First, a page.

The Tenth Circuit recently affirmed a district court’s decision partially compelling arbitration. Jesse Romero took out three title loans with TitleMax of New Mexico, Inc. Romero used his third loan to pay off his second loan and his second loan to pay off his first loan. Each loan was related to the same car and each loan agreement contained an identical arbitration clause. The clause was broadly worded to cover “Disputes.” However, the clause stated it did not apply to “disputes about the validity, coverage, or scope of” the arbitration clause. The loan agreements also contained an opt-out provision allowing the party to opt out of the arbitration clause if the borrower provided notice to TitleMax within 60 days of taking out the loan. Romero did not opt out of the arbitration clause in his first or second loan agreements, but elected to opt out of the clause in his third agreement. He then filed a putative class action asserting that TitleMax’s practices violated various New Mexico consumer protection statutes.
TitleMax removed the case to federal court and sought to invoke the arbitration provision and compel all of Romero’s claims to be arbitrated. The district court agreed that arbitration was proper with respect to Romero’s first and second loan agreements because Romero had not opted out of the arbitration clauses in those agreements. The court concluded, however, that Romero had properly opted out of the arbitration clause in the third agreement and accordingly, declined to compel arbitration with respect to Romero’s claims based on that agreement. The district court declined to rule on arbitration with respect to putative class members who were not before the court.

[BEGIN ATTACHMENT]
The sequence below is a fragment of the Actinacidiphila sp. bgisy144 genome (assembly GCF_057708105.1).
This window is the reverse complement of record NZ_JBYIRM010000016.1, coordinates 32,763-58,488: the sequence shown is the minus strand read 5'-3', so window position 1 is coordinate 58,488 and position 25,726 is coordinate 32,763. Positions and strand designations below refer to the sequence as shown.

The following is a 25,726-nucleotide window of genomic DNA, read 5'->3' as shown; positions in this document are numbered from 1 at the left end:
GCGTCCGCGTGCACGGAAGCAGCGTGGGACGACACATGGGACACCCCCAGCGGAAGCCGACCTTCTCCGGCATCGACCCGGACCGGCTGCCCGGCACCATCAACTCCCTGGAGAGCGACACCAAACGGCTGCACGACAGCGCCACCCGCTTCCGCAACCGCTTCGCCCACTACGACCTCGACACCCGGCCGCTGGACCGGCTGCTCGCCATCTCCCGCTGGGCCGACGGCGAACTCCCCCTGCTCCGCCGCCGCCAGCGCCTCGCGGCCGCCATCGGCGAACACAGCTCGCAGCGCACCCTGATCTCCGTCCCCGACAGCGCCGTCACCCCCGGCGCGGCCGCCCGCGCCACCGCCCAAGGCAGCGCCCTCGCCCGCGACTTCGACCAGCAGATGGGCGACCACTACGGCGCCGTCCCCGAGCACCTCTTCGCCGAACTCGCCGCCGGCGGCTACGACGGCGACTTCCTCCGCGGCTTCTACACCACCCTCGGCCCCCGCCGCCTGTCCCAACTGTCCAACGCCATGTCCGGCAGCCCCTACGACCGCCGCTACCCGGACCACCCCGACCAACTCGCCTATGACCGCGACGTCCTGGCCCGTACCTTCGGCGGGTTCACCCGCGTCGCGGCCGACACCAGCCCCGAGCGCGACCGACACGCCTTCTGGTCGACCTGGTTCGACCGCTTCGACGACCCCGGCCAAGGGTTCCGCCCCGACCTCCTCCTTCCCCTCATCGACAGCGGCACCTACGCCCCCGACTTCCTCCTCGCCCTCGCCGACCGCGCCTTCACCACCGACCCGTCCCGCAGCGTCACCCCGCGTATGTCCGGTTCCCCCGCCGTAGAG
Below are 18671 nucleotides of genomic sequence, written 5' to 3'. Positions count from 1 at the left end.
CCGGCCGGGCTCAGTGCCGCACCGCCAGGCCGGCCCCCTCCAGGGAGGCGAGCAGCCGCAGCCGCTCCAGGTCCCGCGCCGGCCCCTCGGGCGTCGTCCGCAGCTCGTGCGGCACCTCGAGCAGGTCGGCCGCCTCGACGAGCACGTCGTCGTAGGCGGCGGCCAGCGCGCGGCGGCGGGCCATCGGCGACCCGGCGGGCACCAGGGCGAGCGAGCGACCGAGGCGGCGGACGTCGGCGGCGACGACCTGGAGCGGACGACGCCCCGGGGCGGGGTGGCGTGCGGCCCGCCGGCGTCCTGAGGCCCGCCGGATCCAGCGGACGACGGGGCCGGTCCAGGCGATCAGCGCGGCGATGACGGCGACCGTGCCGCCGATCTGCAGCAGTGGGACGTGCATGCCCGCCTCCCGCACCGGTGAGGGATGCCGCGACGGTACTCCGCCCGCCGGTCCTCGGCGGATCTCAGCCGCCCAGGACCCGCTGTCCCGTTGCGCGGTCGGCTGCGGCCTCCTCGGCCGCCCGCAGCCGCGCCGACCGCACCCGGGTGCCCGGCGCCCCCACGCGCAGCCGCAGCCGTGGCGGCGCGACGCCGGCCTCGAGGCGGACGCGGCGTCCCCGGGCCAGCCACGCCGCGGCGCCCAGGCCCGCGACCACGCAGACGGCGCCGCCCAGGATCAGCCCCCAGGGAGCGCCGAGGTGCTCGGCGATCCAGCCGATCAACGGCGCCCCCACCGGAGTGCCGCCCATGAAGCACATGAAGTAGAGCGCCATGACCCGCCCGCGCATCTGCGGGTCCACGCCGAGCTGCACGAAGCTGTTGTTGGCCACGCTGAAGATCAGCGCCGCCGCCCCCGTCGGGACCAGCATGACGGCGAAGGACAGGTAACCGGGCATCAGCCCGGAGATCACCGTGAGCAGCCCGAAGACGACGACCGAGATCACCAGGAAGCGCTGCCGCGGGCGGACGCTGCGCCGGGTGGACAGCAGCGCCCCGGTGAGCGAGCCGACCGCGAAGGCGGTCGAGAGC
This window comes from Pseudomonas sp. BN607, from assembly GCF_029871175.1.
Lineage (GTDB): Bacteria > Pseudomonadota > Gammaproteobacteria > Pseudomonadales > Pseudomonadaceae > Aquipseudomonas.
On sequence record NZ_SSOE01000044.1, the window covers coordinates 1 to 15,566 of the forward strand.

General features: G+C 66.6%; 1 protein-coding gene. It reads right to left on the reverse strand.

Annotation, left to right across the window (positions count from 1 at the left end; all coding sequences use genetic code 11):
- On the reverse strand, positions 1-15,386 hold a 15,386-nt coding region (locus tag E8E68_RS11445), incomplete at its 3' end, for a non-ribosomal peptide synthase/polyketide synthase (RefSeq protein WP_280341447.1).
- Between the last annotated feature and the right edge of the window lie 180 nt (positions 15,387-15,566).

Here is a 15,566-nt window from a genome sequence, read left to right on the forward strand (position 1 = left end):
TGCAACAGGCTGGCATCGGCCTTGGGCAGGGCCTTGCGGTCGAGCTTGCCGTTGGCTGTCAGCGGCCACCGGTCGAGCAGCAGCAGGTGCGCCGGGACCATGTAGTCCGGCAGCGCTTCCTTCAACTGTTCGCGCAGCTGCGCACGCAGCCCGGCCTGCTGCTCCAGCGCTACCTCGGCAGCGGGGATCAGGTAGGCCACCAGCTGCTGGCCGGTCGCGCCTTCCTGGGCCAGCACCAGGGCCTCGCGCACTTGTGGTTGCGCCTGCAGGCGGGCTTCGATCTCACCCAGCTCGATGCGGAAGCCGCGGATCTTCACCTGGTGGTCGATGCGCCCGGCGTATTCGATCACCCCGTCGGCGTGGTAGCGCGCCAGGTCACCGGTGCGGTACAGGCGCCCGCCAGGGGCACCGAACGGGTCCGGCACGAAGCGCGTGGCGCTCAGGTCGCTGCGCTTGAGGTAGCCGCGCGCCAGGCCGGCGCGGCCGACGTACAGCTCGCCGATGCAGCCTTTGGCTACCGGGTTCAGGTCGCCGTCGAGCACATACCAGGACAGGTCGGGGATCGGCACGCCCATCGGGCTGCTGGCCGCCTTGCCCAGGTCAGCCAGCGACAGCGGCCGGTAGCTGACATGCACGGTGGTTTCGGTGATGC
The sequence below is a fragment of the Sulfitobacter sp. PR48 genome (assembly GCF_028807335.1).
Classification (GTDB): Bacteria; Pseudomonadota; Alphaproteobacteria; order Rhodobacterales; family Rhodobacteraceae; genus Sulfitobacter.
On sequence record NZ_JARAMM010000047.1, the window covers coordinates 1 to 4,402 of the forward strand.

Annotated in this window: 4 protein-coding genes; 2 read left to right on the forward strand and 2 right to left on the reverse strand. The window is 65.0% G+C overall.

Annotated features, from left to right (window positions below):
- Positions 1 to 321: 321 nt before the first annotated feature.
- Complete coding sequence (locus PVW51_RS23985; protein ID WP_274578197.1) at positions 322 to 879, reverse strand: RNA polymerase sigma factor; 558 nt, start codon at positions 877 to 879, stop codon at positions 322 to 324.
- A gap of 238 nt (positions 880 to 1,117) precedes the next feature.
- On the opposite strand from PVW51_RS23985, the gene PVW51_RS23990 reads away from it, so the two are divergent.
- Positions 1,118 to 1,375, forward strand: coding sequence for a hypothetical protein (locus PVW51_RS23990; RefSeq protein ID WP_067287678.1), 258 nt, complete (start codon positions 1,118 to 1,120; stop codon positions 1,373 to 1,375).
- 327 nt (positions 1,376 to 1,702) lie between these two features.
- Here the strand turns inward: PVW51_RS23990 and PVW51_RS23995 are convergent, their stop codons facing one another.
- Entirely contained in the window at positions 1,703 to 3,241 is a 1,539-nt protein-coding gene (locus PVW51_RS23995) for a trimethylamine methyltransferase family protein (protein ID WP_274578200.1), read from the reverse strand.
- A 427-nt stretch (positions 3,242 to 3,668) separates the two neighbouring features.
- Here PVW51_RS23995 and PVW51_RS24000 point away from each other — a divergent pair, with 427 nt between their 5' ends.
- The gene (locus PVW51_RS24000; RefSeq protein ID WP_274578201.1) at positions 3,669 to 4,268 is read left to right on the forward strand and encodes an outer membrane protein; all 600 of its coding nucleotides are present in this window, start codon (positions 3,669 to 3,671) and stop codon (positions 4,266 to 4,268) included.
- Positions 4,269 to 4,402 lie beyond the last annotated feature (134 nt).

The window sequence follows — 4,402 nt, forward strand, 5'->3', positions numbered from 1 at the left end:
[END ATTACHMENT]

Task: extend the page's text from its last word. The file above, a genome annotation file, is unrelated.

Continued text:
The Tenth Circuit affirmed. It first noted that the provision covered disputes broadly but also that the clause gave the court broad authority to interpret the clause. The court rejected TitleMax’s argument that Romero did not properly opt out of the clause in the third agreement and that the third agreement was a refinancing of the second agreement, which Romero had not opted out of and therefore required an arbitrator to determine whether Romero’s claims regarding his third agreement were subject to arbitration. The court explained that the arbitration clause gave the court the authority to interpret the arbitration provision. The court noted that each agreement was separate and contained its own (identical) arbitration clause.
Romero v. TitleMax of New Mexico, Inc., No. 18-2077 (10th Cir. Feb. 5, 2019)